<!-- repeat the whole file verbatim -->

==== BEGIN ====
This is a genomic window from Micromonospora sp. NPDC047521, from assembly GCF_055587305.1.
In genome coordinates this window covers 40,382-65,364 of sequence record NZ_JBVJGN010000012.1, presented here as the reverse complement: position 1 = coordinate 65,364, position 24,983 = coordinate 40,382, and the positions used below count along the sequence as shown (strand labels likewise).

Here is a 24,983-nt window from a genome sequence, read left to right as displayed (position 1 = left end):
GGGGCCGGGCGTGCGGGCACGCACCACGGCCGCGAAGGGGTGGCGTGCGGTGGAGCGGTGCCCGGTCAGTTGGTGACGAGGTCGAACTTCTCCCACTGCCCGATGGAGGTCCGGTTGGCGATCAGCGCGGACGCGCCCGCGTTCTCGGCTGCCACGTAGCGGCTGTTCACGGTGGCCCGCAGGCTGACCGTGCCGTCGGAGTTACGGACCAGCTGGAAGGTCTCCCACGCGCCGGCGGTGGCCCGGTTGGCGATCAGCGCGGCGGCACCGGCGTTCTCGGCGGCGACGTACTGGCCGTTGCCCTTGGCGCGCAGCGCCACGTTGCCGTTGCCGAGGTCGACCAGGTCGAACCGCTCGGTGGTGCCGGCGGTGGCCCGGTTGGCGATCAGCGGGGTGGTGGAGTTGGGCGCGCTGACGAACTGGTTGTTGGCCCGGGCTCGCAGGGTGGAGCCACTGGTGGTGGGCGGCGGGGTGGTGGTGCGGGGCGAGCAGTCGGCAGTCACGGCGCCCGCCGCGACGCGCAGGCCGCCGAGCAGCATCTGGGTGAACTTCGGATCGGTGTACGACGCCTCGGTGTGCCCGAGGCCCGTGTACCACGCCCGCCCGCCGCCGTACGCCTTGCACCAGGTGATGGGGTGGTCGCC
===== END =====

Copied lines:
This is a genomic window from Micromonospora sp. NPDC047521, from assembly GCF_055587305.1.
In genome coordinates this window covers 40,382-65,364 of sequence record NZ_JBVJGN010000012.1, presented here as the reverse complement: position 1 = coordinate 65,364, position 24,983 = coordinate 40,382, and the positions used below count along the sequence as shown (strand labels likewise).

Here is a 24,983-nt window from a genome sequence, read left to right as displayed (position 1 = left end):
GGGGCCGGGCGTGCGGGCACGCACCACGGCCGCGAAGGGGTGGCGTGCGGTGGAGCGGTGCCCGGTCAGTTGGTGACGAGGTCGAACTTCTCCCACTGCCCGATGGAGGTCCGGTTGGCGATCAGCGCGGACGCGCCCGCGTTCTCGGCTGCCACGTAGCGGCTGTTCACGGTGGCCCGCAGGCTGACCGTGCCGTCGGAGTTACGGACCAGCTGGAAGGTCTCCCACGCGCCGGCGGTGGCCCGGTTGGCGATCAGCGCGGCGGCACCGGCGTTCTCGGCGGCGACGTACTGGCCGTTGCCCTTGGCGCGCAGCGCCACGTTGCCGTTGCCGAGGTCGACCAGGTCGAACCGCTCGGTGGTGCCGGCGGTGGCCCGGTTGGCGATCAGCGGGGTGGTGGAGTTGGGCGCGCTGACGAACTGGTTGTTGGCCCGGGCTCGCAGGGTGGAGCCACTGGTGGTGGGCGGCGGGGTGGTGGTGCGGGGCGAGCAGTCGGCAGTCACGGCGCCCGCCGCGACGCGCAGGCCGCCGAGCAGCATCTGGGTGAACTTCGGATCGGTGTACGACGCCTCGGTGTGCCCGAGGCCCGTGTACCACGCCCGCCCGCCGCCGTACGCCTTGCACCAGGTGATGGGGTGGTCGCC